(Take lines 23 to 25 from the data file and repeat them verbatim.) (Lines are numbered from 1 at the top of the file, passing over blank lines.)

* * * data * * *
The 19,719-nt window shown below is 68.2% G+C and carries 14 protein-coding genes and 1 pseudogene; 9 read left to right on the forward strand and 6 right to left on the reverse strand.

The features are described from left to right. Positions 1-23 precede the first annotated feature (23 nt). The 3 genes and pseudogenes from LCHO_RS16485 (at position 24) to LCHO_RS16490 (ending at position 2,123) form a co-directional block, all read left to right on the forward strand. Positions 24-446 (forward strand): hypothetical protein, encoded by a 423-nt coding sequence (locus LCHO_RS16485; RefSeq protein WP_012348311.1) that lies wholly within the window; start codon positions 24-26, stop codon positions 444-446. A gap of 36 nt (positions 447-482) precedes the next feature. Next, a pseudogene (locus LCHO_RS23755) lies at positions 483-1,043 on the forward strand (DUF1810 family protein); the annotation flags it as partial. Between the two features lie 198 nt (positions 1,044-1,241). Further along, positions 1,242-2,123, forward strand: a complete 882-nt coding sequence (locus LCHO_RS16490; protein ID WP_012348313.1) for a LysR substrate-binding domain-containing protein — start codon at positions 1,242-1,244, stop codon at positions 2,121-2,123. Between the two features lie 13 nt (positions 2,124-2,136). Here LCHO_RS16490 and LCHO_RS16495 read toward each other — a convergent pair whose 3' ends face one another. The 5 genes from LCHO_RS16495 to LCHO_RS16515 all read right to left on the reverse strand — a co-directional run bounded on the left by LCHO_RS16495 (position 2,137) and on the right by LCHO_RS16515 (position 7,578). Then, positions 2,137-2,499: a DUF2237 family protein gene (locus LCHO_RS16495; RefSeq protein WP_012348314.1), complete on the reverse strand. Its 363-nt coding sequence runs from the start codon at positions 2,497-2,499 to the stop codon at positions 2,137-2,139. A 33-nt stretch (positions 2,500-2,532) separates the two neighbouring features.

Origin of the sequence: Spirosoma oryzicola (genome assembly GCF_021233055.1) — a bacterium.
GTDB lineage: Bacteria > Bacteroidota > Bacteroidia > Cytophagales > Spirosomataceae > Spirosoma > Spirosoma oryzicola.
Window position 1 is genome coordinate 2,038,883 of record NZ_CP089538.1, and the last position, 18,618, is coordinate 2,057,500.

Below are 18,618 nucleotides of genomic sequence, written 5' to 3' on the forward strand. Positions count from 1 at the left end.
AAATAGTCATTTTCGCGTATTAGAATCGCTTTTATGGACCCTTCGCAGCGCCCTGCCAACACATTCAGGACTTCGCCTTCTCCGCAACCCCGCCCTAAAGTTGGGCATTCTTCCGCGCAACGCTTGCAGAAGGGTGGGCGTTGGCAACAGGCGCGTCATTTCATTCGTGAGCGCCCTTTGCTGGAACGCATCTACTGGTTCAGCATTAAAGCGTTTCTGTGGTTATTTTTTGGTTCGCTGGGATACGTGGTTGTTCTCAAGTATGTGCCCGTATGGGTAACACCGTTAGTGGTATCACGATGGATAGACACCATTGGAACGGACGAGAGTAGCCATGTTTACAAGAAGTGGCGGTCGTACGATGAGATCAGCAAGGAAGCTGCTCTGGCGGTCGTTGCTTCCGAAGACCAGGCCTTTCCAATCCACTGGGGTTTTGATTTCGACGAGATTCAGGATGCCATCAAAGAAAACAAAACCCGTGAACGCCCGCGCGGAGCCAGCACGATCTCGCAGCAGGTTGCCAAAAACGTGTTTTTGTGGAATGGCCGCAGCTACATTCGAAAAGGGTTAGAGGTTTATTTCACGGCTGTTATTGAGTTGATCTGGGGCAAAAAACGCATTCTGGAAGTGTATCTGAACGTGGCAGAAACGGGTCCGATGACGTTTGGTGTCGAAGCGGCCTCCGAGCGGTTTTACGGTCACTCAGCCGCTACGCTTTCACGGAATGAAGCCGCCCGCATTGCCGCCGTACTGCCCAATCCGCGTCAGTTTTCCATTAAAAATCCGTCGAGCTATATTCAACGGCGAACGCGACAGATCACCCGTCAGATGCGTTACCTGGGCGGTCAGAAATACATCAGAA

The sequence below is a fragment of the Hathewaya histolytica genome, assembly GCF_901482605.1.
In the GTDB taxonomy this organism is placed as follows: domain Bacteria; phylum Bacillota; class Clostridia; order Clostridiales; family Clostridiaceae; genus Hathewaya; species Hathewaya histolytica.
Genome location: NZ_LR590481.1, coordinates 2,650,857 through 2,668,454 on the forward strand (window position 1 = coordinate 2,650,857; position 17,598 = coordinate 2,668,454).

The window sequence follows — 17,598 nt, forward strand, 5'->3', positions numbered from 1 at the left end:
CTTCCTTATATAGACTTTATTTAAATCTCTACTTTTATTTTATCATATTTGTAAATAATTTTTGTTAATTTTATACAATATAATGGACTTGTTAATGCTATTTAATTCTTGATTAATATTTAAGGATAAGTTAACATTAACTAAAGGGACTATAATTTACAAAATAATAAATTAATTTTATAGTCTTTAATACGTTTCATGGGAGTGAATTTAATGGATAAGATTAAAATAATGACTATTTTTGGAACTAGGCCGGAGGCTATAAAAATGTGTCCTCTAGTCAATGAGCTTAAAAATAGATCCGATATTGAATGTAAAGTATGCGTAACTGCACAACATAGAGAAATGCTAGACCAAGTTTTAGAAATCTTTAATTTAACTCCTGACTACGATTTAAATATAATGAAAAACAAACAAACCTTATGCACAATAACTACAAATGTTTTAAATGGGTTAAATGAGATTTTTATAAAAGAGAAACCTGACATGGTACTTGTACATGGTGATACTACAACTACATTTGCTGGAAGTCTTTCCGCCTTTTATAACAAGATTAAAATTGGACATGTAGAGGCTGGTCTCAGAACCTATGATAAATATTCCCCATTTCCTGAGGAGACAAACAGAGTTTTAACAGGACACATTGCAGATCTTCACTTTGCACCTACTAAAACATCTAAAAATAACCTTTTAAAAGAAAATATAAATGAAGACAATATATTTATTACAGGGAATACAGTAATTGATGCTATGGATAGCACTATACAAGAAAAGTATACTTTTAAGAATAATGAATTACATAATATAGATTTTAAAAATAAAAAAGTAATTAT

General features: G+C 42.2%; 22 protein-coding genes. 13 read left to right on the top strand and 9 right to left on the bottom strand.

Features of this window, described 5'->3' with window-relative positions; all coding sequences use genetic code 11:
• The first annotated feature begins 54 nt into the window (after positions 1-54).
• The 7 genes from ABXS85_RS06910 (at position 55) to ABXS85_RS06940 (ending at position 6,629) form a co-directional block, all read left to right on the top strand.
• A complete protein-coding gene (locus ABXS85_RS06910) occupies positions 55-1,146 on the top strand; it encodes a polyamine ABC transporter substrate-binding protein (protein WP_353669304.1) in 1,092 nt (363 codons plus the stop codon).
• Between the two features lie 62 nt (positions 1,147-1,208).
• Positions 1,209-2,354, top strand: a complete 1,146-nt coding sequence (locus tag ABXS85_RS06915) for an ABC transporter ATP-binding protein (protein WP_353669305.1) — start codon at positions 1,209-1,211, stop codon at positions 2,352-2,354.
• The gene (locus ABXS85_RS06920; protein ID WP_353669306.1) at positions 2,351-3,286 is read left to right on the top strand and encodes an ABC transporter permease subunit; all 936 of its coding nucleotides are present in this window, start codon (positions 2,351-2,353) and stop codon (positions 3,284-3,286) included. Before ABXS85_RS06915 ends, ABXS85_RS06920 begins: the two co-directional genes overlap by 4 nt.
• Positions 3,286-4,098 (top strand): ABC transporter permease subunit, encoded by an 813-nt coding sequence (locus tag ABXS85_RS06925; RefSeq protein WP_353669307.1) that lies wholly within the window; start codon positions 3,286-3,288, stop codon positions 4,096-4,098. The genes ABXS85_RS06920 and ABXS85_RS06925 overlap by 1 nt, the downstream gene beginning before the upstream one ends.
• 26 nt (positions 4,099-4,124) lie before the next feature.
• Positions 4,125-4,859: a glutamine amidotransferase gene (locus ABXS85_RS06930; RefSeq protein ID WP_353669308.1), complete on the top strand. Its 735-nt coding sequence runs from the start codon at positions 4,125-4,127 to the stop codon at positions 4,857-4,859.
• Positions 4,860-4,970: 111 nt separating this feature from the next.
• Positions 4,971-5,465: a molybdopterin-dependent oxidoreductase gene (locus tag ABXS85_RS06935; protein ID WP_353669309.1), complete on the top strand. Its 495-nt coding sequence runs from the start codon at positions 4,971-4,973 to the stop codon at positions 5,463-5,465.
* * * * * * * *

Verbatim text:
• Positions 4,125-4,859: a glutamine amidotransferase gene (locus ABXS85_RS06930; RefSeq protein ID WP_353669308.1), complete on the top strand. Its 735-nt coding sequence runs from the start codon at positions 4,125-4,127 to the stop codon at positions 4,857-4,859.
• Positions 4,860-4,970: 111 nt separating this feature from the next.
• Positions 4,971-5,465: a molybdopterin-dependent oxidoreductase gene (locus tag ABXS85_RS06935; protein ID WP_353669309.1), complete on the top strand. Its 495-nt coding sequence runs from the start codon at positions 4,971-4,973 to the stop codon at positions 5,463-5,465.